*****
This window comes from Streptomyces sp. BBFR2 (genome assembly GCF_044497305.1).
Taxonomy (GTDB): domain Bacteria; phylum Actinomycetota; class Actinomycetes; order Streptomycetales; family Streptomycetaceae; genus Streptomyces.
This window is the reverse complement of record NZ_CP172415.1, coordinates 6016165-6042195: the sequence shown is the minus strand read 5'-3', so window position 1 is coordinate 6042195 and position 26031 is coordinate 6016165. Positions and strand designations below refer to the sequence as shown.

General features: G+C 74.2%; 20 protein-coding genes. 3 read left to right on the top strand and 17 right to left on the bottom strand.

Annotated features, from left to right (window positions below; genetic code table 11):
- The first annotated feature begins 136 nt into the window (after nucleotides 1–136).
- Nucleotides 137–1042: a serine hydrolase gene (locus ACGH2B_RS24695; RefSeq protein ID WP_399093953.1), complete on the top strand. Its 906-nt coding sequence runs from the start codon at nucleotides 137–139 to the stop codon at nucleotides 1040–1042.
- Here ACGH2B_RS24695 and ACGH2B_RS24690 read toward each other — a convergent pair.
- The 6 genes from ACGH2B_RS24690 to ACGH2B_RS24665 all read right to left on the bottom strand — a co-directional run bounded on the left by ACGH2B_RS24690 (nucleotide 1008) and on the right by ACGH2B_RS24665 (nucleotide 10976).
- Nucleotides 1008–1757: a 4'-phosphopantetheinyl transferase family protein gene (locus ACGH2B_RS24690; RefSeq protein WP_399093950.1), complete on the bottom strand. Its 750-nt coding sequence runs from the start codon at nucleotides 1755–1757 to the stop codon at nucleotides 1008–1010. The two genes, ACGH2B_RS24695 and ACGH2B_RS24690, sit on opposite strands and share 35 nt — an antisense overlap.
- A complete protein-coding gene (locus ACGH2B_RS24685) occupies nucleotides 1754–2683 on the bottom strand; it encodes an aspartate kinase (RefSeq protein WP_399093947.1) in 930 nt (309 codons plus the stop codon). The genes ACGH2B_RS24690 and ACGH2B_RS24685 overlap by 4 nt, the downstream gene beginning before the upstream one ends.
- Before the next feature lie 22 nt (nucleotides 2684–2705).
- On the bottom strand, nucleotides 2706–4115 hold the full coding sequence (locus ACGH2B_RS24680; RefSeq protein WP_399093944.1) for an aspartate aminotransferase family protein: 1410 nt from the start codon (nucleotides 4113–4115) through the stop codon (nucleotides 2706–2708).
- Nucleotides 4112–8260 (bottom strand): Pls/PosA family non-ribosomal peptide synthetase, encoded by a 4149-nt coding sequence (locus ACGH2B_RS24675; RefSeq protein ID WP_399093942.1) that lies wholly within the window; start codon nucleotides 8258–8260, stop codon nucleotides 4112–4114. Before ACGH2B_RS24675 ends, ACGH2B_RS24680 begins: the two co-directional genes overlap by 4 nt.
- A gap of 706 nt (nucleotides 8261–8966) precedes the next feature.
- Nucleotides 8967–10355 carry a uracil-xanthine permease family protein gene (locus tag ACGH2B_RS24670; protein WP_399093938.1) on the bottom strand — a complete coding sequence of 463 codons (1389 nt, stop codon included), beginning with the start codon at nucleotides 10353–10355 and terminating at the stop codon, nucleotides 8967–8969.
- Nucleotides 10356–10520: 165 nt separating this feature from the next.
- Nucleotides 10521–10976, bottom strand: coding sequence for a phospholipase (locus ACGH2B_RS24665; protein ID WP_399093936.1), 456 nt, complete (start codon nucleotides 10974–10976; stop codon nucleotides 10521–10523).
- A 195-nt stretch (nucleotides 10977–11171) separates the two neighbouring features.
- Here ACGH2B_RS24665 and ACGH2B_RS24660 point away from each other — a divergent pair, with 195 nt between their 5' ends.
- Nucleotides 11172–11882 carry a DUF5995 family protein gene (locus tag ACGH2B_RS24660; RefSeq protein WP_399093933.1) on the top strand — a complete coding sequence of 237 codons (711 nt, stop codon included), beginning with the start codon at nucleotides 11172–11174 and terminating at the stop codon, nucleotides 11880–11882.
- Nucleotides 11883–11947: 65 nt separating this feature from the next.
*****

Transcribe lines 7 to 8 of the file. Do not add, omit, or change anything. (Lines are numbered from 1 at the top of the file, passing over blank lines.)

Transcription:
- Nucleotides 137–1042: a serine hydrolase gene (locus ACGH2B_RS24695; RefSeq protein ID WP_399093953.1), complete on the top strand. Its 906-nt coding sequence runs from the start codon at nucleotides 137–139 to the stop codon at nucleotides 1040–1042.
- Here ACGH2B_RS24695 and ACGH2B_RS24690 read toward each other — a convergent pair.